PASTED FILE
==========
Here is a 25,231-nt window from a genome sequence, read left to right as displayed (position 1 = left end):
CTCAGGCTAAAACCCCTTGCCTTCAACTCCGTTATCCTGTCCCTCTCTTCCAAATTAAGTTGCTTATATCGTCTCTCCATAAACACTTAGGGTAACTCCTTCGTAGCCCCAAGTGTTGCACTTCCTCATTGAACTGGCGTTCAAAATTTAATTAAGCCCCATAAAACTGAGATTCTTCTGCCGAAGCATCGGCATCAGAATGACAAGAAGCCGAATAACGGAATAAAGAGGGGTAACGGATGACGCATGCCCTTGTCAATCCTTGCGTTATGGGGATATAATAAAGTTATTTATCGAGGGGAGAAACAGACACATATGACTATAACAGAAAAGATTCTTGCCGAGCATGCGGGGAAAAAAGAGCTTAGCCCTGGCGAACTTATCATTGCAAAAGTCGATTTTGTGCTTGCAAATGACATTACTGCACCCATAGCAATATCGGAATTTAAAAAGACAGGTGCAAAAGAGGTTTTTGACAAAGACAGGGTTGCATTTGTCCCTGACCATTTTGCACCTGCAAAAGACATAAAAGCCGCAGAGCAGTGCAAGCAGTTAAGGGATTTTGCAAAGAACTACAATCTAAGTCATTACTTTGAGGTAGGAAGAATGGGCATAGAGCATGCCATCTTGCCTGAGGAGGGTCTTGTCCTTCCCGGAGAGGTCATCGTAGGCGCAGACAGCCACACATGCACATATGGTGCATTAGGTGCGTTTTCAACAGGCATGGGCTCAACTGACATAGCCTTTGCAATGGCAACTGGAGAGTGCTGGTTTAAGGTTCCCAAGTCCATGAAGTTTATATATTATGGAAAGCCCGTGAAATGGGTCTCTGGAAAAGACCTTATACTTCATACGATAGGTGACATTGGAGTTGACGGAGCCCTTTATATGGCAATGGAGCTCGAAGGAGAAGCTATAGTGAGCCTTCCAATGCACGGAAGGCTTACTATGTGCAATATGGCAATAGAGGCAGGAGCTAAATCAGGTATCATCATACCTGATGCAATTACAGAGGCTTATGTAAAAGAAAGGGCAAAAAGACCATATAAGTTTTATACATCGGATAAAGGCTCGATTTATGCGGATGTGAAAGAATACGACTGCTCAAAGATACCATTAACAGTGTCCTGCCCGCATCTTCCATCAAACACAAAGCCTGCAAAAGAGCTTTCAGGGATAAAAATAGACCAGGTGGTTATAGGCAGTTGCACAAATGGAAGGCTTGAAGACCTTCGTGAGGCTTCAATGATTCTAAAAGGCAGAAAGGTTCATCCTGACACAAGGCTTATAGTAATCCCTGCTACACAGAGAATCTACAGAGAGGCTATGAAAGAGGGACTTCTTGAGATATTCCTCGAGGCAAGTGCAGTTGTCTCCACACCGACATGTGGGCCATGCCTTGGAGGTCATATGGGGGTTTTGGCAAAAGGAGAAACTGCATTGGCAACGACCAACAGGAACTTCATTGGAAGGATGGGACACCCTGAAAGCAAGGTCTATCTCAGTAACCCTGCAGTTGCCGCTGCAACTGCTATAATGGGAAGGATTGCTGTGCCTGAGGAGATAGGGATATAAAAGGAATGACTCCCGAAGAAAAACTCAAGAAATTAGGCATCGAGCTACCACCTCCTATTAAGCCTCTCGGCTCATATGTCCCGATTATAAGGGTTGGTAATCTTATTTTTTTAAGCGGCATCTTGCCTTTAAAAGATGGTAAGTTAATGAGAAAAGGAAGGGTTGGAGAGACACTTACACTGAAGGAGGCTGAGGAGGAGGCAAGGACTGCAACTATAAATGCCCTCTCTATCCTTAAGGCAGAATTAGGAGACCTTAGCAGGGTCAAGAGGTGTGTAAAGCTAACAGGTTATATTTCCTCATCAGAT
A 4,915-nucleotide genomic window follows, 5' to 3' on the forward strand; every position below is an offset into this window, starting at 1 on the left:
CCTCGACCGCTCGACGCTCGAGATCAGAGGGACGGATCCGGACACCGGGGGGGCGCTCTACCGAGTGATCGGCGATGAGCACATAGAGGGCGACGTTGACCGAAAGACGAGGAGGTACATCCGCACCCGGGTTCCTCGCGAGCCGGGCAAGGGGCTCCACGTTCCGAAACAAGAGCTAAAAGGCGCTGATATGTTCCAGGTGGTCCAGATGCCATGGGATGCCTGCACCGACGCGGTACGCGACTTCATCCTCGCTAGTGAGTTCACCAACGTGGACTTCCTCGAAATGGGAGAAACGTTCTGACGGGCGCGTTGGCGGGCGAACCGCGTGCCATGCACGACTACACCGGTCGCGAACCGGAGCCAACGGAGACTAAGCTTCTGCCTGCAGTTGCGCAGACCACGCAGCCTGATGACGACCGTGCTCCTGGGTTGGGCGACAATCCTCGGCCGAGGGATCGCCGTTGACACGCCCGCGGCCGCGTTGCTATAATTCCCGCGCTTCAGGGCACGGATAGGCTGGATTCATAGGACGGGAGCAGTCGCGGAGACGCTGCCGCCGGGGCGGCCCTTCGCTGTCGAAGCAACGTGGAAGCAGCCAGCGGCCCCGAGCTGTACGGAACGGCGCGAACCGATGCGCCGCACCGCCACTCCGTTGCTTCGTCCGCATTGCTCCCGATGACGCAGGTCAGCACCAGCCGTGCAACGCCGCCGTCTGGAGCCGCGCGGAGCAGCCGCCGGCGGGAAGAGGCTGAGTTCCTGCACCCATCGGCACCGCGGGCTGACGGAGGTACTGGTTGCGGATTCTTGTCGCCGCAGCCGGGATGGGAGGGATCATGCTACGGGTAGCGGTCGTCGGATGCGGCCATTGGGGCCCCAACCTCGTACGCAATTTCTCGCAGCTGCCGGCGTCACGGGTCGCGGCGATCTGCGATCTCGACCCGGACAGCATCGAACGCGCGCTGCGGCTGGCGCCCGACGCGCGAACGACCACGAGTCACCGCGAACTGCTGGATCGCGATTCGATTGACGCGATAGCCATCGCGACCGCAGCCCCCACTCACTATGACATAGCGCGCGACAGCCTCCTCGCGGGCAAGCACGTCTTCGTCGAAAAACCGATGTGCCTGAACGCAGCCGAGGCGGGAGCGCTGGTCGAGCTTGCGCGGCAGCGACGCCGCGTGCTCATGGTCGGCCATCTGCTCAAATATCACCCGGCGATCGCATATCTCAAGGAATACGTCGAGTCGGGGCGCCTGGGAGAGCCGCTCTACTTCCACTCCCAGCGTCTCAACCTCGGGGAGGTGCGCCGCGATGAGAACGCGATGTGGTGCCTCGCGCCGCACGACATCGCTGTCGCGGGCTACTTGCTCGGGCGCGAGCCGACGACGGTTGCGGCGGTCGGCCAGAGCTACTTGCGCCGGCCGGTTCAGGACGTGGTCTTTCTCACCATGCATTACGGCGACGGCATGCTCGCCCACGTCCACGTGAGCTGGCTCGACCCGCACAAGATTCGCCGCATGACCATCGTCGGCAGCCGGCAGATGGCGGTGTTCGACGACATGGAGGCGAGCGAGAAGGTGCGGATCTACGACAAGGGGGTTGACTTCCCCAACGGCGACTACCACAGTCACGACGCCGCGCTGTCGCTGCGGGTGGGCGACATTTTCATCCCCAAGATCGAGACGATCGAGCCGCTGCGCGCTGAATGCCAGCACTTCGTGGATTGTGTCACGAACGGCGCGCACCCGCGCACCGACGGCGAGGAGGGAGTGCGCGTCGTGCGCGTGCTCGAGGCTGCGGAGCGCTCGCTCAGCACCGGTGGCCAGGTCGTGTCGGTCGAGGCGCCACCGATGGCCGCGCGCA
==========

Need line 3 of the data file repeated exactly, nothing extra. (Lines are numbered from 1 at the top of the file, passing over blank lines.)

A 4,915-nucleotide genomic window follows, 5' to 3' on the forward strand; every position below is an offset into this window, starting at 1 on the left: